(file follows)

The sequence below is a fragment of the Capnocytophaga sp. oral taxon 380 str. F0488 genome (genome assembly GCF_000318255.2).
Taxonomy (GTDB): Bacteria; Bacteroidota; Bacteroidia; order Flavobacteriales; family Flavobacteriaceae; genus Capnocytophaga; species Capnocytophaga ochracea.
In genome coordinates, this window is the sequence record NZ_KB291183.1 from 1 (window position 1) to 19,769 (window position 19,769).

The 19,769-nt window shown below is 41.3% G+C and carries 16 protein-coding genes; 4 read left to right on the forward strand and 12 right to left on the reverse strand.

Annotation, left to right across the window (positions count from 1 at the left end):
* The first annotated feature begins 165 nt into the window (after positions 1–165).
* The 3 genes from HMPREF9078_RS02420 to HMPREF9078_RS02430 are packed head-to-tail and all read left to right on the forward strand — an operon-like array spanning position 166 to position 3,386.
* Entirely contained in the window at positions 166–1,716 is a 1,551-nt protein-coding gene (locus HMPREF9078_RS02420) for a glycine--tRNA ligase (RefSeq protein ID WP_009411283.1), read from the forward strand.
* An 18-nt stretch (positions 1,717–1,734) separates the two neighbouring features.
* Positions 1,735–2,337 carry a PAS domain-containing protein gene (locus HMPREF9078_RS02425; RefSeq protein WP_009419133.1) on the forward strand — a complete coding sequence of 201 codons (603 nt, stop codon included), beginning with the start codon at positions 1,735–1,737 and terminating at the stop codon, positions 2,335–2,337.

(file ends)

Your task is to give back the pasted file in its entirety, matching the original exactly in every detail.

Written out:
The sequence below is a fragment of the Capnocytophaga sp. oral taxon 380 str. F0488 genome (genome assembly GCF_000318255.2).
Taxonomy (GTDB): Bacteria; Bacteroidota; Bacteroidia; order Flavobacteriales; family Flavobacteriaceae; genus Capnocytophaga; species Capnocytophaga ochracea.
In genome coordinates, this window is the sequence record NZ_KB291183.1 from 1 (window position 1) to 19,769 (window position 19,769).

The 19,769-nt window shown below is 41.3% G+C and carries 16 protein-coding genes; 4 read left to right on the forward strand and 12 right to left on the reverse strand.

Annotation, left to right across the window (positions count from 1 at the left end):
* The first annotated feature begins 165 nt into the window (after positions 1–165).
* The 3 genes from HMPREF9078_RS02420 to HMPREF9078_RS02430 are packed head-to-tail and all read left to right on the forward strand — an operon-like array spanning position 166 to position 3,386.
* Entirely contained in the window at positions 166–1,716 is a 1,551-nt protein-coding gene (locus HMPREF9078_RS02420) for a glycine--tRNA ligase (RefSeq protein ID WP_009411283.1), read from the forward strand.
* An 18-nt stretch (positions 1,717–1,734) separates the two neighbouring features.
* Positions 1,735–2,337 carry a PAS domain-containing protein gene (locus HMPREF9078_RS02425; RefSeq protein WP_009419133.1) on the forward strand — a complete coding sequence of 201 codons (603 nt, stop codon included), beginning with the start codon at positions 1,735–1,737 and terminating at the stop codon, positions 2,335–2,337.